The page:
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Article

Diet and Nutrition Status of Mongolian Adults

1
Department of Nutrition, Harvard T.H. Chan School of Public Health, Boston, MA 02115, USA
2
Department of Neurology, Ulm University, Ulm 89081, Germany, and Central Scientific Laboratory, Institute of Medical Sciences, Ulaanbaatar 16081, Mongolia
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Department of Pediatrics, Section of Nutrition, University of Colorado School of Medicine, Aurora, CO 80045, USA
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School of Public Health, Mongolian National University of Medical Sciences, Ulaanbaatar 14210, Mongolia
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Department of Human Nutrition, University of Otago, Dunedin 9054, New Zealand
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Nutrition Laboratory, National Center for Public Health, Ulaanbaatar 13381, Mongolia
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Food and Agriculture Organization of the United Nations Country Office, Ulaanbaatar 14201, Mongolia
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Department of Nutrition, Harvard T.H. Chan School of Public Health and Channing Division of Network Medicine, Department of Medicine, Brigham and Women’s Hospital and Harvard Medical School, Boston, MA 02115, USA
*
Authors to whom correspondence should be addressed.
Nutrients 2020, 12(5), 1514; https://doi.org/10.3390/nu12051514
Received: 18 April 2020 / Revised: 18 May 2020 / Accepted: 19 May 2020 / Published: 22 May 2020
(This article belongs to the Special Issue Population-Based Nutrition Epidemiology)
(1) Background: Aspects of the Mongolian food supply, including high availability of animal-source foods and few plant foods, are plausibly associated with disease in the population. Data on Mongolian diets are lacking, and these risks are poorly quantified. The purpose of this study was to provide a multifaceted nutritional analysis of the modern Mongolian diet. (2) Methods: The study population consisted of 167 male and 167 female healthy non-pregnant urban and nomadic adults (22–55 years) randomly selected from lists of residents in 8 regions. From 2011–2016, 3-day weighed diet records and serum were collected twice from each participant in summer and winter; anthropometry was collected once from each participant. Serum was analyzed for biomarkers, and nutrient intake computed using purpose-built food composition data and adjusted for within-person variation. Exploratory dietary patterns were derived and analyzed for associations with diet and nutrition measurements. (3) Results: We collected 1838 of an expected 1986 diet records (92.5%), 610/658 serum samples (92.7%), and 315/334 height and weight measurements (94.3%). Sixty-one percent of men and 51% of women were overweight or obese. Consumption of red meat, refined grains, and whole-fat dairy was high, while that of fruits, non-tuberous vegetables, eggs, nuts and seeds, fish and poultry, and whole grains was low. Dairy and red meat were more consumed in summer and winter, respectively. Dietary inadequacy of 10 of 21 assessed nutrients, including fiber, folate, and vitamin D were >50% prevalent, while protein, zinc, and vitamin B12 inadequacy were low. Biochemical evidence of iron and vitamin A deficiency was also low. Three dietary patterns (Urban, Transitional, Nomadic) explained 41% of variation in food consumption. The Urban pattern was positively associated with BMI in multivariate analysis. (4) Conclusions: Results indicate a high prevalence of key dietary inadequacies and overweight among Mongolian adults. Prior studies by our group have suggested that expanded supplementation and food fortification would be effective in addressing micronutrient inadequacies; these strategies should be coupled with measures to mitigate the growing burden of chronic disease. View Full-Text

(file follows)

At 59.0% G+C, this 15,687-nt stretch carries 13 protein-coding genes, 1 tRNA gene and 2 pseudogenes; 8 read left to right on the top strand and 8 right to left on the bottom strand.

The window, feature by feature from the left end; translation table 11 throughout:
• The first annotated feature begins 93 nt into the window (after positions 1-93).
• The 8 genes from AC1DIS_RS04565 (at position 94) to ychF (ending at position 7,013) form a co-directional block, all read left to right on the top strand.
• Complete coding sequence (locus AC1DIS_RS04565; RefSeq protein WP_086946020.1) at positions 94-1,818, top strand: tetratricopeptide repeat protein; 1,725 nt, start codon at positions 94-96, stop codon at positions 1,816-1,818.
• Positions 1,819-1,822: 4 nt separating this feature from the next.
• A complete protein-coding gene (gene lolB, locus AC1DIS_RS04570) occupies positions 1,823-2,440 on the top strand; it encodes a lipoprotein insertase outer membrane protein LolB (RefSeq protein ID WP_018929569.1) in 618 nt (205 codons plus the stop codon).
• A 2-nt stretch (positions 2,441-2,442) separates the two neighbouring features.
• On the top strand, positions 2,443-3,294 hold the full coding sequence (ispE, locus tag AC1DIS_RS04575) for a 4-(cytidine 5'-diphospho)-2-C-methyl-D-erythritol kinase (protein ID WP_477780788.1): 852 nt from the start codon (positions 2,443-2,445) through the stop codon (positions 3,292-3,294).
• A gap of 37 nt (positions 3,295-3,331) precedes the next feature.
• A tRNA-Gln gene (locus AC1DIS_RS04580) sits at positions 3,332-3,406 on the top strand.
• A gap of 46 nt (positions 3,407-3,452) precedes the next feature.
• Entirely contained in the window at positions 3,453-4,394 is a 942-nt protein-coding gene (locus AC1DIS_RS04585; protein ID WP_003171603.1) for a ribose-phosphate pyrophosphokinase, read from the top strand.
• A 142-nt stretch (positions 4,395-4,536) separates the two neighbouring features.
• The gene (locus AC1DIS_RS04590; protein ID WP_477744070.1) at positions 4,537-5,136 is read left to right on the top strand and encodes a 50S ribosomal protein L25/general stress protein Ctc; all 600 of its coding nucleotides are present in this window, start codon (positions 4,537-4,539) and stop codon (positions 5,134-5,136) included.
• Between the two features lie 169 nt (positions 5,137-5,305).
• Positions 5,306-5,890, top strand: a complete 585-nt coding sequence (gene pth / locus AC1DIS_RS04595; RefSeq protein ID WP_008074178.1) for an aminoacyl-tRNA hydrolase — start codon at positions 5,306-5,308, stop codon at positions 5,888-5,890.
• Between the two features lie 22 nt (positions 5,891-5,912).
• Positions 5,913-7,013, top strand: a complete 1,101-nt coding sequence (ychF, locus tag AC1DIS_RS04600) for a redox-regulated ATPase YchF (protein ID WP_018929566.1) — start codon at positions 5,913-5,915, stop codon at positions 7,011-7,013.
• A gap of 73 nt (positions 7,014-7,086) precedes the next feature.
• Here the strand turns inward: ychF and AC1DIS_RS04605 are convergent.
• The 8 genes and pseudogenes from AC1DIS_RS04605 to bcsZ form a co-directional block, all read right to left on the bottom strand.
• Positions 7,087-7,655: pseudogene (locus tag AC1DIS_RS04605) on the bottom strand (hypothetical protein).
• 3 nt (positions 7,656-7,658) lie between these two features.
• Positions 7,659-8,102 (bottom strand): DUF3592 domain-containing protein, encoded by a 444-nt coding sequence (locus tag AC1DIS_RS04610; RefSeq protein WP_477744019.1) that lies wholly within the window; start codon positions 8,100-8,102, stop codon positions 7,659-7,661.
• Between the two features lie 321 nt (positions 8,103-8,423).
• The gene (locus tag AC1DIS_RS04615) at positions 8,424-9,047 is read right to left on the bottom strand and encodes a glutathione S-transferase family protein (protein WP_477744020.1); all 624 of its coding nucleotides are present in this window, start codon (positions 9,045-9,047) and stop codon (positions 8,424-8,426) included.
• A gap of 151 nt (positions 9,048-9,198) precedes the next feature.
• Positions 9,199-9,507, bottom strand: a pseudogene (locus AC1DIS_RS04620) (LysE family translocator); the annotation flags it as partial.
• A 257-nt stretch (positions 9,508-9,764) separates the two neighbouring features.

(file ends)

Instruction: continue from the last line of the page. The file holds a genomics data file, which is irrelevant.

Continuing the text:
Keywords: nutrition assessment; diet survey; dietary pattern analysis; nutrient inadequacy; overweight and obesity; nutritional epidemiology; nutrition transition; pastoral nomadism; Mongolia; central Asia nutrition assessment; diet survey; dietary pattern analysis; nutrient inadequacy; overweight and obesity; nutritional epidemiology; nutrition transition; pastoral nomadism; Mongolia; central Asia
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MDPI and ACS Style

Bromage, S.; Daria, T.; Lander, R.L.; Tsolmon, S.; Houghton, L.A.; Tserennadmid, E.; Gombo, N.; Gibson, R.S.; Ganmaa, D. Diet and Nutrition Status of Mongolian Adults. Nutrients 2020, 12, 1514. https://doi.org/10.3390/nu12051514

AMA Style

Bromage S, Daria T, Lander RL, Tsolmon S, Houghton LA, Tserennadmid E, Gombo N, Gibson RS, Ganmaa D. Diet and Nutrition Status of Mongolian Adults. Nutrients. 2020; 12(5):1514. https://doi.org/10.3390/nu12051514

Chicago/Turabian Style

Bromage, Sabri, Tselmen Daria, Rebecca L. Lander, Soninkhishig Tsolmon, Lisa A. Houghton, Enkhjargal Tserennadmid, Nyamjargal Gombo, Rosalind S. Gibson, and Davaasambuu Ganmaa. 2020. "Diet and Nutrition Status of Mongolian Adults" Nutrients 12, no. 5: 1514. https://doi.org/10.3390/nu12051514

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